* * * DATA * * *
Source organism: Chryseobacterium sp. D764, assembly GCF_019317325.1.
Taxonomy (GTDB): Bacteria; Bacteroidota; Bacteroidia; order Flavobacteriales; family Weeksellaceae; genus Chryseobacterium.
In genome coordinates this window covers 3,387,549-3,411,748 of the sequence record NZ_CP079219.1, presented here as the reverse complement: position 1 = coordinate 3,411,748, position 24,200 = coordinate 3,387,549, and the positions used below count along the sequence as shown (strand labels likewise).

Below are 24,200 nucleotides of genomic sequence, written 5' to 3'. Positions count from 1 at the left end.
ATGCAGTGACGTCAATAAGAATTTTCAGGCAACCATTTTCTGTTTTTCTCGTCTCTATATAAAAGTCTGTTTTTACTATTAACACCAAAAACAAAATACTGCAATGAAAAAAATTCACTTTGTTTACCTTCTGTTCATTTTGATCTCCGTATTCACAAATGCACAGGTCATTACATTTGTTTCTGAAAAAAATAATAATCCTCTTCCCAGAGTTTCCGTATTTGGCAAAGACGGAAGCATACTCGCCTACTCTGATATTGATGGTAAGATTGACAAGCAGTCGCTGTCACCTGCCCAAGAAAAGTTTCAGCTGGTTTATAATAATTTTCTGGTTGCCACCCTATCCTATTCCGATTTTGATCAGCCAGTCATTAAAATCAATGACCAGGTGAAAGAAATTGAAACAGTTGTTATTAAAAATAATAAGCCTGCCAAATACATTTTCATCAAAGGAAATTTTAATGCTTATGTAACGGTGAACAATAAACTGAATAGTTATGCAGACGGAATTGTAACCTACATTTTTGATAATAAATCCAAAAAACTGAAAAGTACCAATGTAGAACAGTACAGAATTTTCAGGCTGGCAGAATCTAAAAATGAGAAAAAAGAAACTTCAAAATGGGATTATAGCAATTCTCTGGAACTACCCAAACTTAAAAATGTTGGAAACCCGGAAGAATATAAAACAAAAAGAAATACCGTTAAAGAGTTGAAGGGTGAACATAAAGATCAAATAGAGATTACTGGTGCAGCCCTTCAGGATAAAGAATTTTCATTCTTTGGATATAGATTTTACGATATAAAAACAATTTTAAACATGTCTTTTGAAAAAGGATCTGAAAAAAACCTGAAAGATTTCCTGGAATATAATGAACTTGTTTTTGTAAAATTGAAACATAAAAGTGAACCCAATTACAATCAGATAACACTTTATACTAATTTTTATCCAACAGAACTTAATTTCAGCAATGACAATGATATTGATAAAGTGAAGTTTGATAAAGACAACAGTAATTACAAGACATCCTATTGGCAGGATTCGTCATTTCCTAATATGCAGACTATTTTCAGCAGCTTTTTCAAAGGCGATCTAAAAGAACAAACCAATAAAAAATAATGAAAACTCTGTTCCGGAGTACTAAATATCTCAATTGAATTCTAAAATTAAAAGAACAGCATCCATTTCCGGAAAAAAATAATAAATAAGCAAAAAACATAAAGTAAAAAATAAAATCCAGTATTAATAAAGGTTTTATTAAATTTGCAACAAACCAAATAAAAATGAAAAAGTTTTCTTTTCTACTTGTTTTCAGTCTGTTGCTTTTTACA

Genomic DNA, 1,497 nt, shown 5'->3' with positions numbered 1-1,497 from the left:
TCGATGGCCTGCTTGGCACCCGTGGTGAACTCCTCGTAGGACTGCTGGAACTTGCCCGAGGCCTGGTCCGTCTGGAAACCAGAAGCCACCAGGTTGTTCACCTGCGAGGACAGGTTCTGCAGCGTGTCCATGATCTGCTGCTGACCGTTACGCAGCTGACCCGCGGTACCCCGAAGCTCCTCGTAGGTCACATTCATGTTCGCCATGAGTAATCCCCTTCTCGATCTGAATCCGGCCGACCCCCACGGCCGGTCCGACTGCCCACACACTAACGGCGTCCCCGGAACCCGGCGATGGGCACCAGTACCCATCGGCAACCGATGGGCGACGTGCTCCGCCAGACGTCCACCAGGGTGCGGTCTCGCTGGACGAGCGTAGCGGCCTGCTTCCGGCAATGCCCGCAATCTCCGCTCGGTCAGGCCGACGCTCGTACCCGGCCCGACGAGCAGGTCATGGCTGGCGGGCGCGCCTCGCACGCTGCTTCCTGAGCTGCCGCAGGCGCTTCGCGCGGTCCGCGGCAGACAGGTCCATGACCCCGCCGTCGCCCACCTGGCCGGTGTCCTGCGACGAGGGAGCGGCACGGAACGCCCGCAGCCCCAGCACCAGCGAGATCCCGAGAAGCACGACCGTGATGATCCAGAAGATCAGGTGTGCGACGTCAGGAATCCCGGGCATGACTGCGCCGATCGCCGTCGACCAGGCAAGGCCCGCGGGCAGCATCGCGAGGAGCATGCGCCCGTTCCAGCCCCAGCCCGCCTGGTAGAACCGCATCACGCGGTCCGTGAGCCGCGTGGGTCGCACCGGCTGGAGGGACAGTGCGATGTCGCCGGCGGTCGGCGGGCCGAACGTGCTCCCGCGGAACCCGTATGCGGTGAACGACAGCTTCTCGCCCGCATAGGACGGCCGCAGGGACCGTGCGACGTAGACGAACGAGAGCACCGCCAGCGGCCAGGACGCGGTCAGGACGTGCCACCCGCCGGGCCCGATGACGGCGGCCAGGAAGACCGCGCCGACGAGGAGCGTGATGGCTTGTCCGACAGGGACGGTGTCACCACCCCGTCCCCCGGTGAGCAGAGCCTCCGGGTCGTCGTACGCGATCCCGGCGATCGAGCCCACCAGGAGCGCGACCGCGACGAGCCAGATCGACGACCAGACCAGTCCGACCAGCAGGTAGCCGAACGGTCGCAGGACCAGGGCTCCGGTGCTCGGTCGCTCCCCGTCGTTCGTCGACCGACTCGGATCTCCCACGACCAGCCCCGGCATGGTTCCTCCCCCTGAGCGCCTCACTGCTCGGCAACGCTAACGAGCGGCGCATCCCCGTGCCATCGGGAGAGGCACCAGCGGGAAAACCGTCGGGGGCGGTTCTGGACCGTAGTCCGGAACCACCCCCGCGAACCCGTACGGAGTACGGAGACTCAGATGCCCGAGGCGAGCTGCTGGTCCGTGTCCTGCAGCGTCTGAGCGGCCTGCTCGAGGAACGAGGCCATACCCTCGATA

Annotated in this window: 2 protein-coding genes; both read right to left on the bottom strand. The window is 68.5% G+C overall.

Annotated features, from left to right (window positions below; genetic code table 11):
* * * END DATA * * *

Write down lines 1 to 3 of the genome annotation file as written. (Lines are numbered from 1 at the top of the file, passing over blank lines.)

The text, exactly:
Source organism: Chryseobacterium sp. D764, assembly GCF_019317325.1.
Taxonomy (GTDB): Bacteria; Bacteroidota; Bacteroidia; order Flavobacteriales; family Weeksellaceae; genus Chryseobacterium.
In genome coordinates this window covers 3,387,549-3,411,748 of the sequence record NZ_CP079219.1, presented here as the reverse complement: position 1 = coordinate 3,411,748, position 24,200 = coordinate 3,387,549, and the positions used below count along the sequence as shown (strand labels likewise).